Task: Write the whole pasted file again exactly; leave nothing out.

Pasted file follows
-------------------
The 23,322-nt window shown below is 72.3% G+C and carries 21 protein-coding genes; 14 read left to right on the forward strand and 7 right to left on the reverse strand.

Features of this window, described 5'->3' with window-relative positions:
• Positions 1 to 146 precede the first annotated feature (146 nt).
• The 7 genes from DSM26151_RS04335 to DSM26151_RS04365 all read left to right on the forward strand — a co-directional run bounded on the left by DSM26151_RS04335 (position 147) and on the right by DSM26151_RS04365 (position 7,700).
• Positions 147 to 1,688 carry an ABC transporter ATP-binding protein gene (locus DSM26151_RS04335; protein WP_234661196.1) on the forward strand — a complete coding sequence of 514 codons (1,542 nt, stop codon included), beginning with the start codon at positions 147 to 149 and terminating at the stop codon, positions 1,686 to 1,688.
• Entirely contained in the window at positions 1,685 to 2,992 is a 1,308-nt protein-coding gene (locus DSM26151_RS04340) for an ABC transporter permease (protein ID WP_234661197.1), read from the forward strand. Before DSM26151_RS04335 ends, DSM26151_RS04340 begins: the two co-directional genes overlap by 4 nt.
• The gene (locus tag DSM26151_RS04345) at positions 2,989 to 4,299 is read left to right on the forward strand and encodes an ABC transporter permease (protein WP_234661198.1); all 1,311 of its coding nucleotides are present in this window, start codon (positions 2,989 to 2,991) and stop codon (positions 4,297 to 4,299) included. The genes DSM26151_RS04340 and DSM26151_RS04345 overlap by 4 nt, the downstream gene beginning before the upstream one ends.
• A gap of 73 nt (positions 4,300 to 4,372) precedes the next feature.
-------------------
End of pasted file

The 23,322-nt window shown below is 72.3% G+C and carries 21 protein-coding genes; 14 read left to right on the forward strand and 7 right to left on the reverse strand.

Features of this window, described 5'->3' with window-relative positions:
• Positions 1 to 146 precede the first annotated feature (146 nt).
• The 7 genes from DSM26151_RS04335 to DSM26151_RS04365 all read left to right on the forward strand — a co-directional run bounded on the left by DSM26151_RS04335 (position 147) and on the right by DSM26151_RS04365 (position 7,700).
• Positions 147 to 1,688 carry an ABC transporter ATP-binding protein gene (locus DSM26151_RS04335; protein WP_234661196.1) on the forward strand — a complete coding sequence of 514 codons (1,542 nt, stop codon included), beginning with the start codon at positions 147 to 149 and terminating at the stop codon, positions 1,686 to 1,688.
• Entirely contained in the window at positions 1,685 to 2,992 is a 1,308-nt protein-coding gene (locus DSM26151_RS04340) for an ABC transporter permease (protein ID WP_234661197.1), read from the forward strand. Before DSM26151_RS04335 ends, DSM26151_RS04340 begins: the two co-directional genes overlap by 4 nt.
• The gene (locus tag DSM26151_RS04345) at positions 2,989 to 4,299 is read left to right on the forward strand and encodes an ABC transporter permease (protein WP_234661198.1); all 1,311 of its coding nucleotides are present in this window, start codon (positions 2,989 to 2,991) and stop codon (positions 4,297 to 4,299) included. The genes DSM26151_RS04340 and DSM26151_RS04345 overlap by 4 nt, the downstream gene beginning before the upstream one ends.
• A gap of 73 nt (positions 4,300 to 4,372) precedes the next feature.